One of the best parts about remembering a treasured memory is how sweepingly it can overtake our state of mind. One minute you’re sitting on a desk overwhelmed with papers and trinkets, watching an asynchronous virtual lecture you should’ve watched weeks ago, and then a random childhood memory temporarily halts any and all productivity. When certain recollections have the power to stop us in our tracks, it’s easy to have a desire to go back in time. Written and directed by Woody Allen, the romantic comedy “Midnight in Paris” heartily explores those themes with a blend of fantasy and time traveling and features an ensemble of literary and artistic icons.
The Oscars award-winning film follows Gil Pender (Owen Wilson), a successful screenwriter-turned-novelist who is easygoing but struggling to complete his novel. Gil is in Paris with his materialistic fiancee Inez (Rachel McAdams) and her wealthy Republican parents. After touring a few quaint Parisian hotspots with Inez’s friend Paul (Michael Sheen) and his wife Carol (Nina Arianda), an inebriated Gil parts ways with the group, deciding to take a stroll in the streets of Paris while Inez takes off with the others in a taxi. Suddenly lost on the way back to the hotel, a car from the 1920s full of revelers in flapper garb pulls up in front of Gil and coaxes him into joining. Gil arrives at a party attended by Zelda and Scott Fitzgerald, Cole Porter and a whole slew of other renowned figures. Incredulous, Gil finds more reason to believe he was “born too late,” as he acquaints himself with Ernest Hemingway and even gets Gertrude Stein to proofread a manuscript of his novel. Upon meeting one of Pablo Picasso’s lovers, Adriana (Marion Cotillard), Gil begins to realize that even those living in what he perceives as a golden era also long for a past of their own.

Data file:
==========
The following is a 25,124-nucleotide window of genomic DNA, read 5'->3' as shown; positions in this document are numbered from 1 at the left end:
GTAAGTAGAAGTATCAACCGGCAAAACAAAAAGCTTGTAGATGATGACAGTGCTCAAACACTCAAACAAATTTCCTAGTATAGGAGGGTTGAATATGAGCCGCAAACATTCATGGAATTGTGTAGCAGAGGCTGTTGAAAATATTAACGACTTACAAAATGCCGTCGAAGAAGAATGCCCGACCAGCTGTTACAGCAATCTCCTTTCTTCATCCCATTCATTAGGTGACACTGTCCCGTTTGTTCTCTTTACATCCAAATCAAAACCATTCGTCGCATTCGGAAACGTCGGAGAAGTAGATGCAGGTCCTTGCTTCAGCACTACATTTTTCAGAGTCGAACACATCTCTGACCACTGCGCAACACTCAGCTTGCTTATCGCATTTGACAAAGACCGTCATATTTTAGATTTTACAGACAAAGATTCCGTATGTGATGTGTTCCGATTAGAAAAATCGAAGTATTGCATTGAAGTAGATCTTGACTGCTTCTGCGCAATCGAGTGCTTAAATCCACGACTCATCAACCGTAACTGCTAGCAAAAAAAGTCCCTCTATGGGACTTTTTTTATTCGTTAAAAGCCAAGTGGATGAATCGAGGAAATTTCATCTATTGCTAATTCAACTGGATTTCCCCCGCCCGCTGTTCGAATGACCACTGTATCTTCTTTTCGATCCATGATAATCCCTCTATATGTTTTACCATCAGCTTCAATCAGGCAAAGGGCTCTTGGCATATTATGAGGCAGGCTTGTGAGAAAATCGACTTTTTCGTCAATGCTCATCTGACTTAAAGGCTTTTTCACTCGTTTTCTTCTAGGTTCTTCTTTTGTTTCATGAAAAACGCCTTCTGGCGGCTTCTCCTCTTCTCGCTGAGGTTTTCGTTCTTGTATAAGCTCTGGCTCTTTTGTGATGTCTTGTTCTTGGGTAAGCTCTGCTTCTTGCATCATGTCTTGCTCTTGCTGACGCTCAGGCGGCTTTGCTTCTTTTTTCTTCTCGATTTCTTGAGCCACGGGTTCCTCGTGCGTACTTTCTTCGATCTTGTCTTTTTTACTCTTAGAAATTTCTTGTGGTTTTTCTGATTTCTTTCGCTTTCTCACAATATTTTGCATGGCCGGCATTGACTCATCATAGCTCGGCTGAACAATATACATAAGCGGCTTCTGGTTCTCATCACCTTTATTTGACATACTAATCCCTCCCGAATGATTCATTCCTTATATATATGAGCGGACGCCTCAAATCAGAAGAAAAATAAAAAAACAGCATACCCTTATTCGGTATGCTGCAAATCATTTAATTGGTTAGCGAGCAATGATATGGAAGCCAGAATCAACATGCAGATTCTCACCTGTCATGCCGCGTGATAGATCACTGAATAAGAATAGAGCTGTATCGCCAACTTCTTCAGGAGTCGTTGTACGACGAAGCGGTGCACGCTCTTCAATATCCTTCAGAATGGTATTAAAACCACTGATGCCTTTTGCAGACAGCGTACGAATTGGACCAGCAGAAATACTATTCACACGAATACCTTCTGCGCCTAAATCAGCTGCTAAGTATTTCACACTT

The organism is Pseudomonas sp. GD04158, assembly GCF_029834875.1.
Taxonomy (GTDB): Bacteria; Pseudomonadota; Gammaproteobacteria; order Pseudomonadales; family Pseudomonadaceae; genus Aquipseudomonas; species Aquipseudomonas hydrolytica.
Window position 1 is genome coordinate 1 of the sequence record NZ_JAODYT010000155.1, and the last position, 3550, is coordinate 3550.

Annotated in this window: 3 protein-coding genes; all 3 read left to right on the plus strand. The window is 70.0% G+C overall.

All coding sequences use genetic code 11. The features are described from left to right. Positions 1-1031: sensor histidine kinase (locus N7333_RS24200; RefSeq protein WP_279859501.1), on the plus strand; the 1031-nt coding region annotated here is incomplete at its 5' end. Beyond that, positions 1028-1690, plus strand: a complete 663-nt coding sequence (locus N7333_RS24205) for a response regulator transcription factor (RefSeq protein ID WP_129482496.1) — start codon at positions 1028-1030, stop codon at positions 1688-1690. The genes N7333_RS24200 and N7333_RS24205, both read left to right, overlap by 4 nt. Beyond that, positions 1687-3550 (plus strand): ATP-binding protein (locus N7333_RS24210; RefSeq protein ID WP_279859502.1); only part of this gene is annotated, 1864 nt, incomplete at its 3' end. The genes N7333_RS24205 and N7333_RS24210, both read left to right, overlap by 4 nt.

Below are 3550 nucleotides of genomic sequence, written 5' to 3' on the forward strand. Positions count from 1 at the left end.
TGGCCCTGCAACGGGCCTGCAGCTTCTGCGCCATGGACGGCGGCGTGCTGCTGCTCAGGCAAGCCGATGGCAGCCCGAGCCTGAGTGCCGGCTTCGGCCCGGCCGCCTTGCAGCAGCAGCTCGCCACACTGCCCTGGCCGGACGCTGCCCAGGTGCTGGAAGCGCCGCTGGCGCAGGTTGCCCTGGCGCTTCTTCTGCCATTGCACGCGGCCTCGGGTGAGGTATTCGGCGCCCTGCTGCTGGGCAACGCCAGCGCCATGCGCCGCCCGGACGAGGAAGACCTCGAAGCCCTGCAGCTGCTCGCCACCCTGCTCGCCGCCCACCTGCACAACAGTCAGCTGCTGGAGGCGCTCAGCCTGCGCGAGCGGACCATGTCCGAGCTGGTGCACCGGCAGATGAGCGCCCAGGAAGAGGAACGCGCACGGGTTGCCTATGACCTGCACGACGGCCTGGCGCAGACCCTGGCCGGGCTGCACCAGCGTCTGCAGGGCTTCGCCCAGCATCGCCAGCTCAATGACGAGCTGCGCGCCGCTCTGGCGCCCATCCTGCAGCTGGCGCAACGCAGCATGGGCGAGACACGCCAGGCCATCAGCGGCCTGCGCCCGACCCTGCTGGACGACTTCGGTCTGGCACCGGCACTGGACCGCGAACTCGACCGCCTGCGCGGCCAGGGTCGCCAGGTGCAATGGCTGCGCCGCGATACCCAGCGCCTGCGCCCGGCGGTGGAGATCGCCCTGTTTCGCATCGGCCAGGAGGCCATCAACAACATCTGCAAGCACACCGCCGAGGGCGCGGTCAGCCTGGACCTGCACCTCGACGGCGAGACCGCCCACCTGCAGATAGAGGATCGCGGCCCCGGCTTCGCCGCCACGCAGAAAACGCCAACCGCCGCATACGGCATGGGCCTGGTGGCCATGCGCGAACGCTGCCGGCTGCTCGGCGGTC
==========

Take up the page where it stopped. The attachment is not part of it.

Considered by many to be one of Woody Allen’s best works as a writer and director, “Midnight in Paris” expertly crafts a romantic comedy that is whimsical without overdoing it and surprisingly funny. The whimsiness is emphasized with warm cinematography that lends the film an eye-catching quality. It’s the type of film that will leave you inexplicably happy, even if it’s ending is cliched.
Owen Wilson as Gil Pender is one of the most likeable characters I’ve seen in a romantic comedy, and Rachel McAdams is brilliant at portraying an antagonistic fiancee. It’s clear that Gil is unhappy with his present, which explains his eagerness to embrace his time-travelling predicament as he embarks on the tried and true journey for self-discovery. What separates this particular journey from the rest is the film’s use of historical figures. There is no better way to explore a lost past than with the “Lost Generation” of writers and artists. Other appearances like the renowned dancer and civil right activist Josephine Baker (Sonia Rolland) and Pablo Picasso (Marcial Di Fonzo Bo) mulling over an unfinished painting add to the film’s dreamlike aesthetic, and scenes with the Fitzgeralds and Gil’s interactions with Hemingway and Stein are entertaining and full of Woody Allen’s prowess for sharp and humorous dialogue.
At the very least, watching “Midnight in Paris” is a great source of distraction. Sidney Bechet’s clarinets at the opening of the film instantly transport us to a Parisian wonderland, allowing for a euphoric viewing experience from the start. There’s a reason “Midnight in Paris” won best screenplay. It’s a meticulous snapshot of the splendor of Paris that is filled with wisdom and great one-liners.